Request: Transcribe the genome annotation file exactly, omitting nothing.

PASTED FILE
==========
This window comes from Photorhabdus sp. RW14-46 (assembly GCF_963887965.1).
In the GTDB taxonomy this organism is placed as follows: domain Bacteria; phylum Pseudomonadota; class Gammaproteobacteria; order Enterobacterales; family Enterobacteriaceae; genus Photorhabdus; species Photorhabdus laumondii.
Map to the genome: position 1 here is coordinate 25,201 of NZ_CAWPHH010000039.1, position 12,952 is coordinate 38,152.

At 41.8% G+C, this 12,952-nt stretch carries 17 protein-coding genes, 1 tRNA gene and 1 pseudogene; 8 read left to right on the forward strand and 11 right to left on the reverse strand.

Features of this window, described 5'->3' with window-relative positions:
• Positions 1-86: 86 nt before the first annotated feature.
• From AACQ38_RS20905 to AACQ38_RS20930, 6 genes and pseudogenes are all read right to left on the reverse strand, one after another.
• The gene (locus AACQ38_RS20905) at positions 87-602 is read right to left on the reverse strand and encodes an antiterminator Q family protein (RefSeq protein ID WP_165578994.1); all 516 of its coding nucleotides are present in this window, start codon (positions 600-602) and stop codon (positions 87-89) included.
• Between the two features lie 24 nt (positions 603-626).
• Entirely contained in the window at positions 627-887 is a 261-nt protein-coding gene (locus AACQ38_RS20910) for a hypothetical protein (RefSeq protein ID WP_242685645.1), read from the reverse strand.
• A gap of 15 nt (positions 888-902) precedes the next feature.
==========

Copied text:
This window comes from Photorhabdus sp. RW14-46 (assembly GCF_963887965.1).
In the GTDB taxonomy this organism is placed as follows: domain Bacteria; phylum Pseudomonadota; class Gammaproteobacteria; order Enterobacterales; family Enterobacteriaceae; genus Photorhabdus; species Photorhabdus laumondii.
Map to the genome: position 1 here is coordinate 25,201 of NZ_CAWPHH010000039.1, position 12,952 is coordinate 38,152.

At 41.8% G+C, this 12,952-nt stretch carries 17 protein-coding genes, 1 tRNA gene and 1 pseudogene; 8 read left to right on the forward strand and 11 right to left on the reverse strand.

Features of this window, described 5'->3' with window-relative positions:
• Positions 1-86: 86 nt before the first annotated feature.
• From AACQ38_RS20905 to AACQ38_RS20930, 6 genes and pseudogenes are all read right to left on the reverse strand, one after another.
• The gene (locus AACQ38_RS20905) at positions 87-602 is read right to left on the reverse strand and encodes an antiterminator Q family protein (RefSeq protein ID WP_165578994.1); all 516 of its coding nucleotides are present in this window, start codon (positions 600-602) and stop codon (positions 87-89) included.
• Between the two features lie 24 nt (positions 603-626).
• Entirely contained in the window at positions 627-887 is a 261-nt protein-coding gene (locus AACQ38_RS20910) for a hypothetical protein (RefSeq protein ID WP_242685645.1), read from the reverse strand.
• A gap of 15 nt (positions 888-902) precedes the next feature.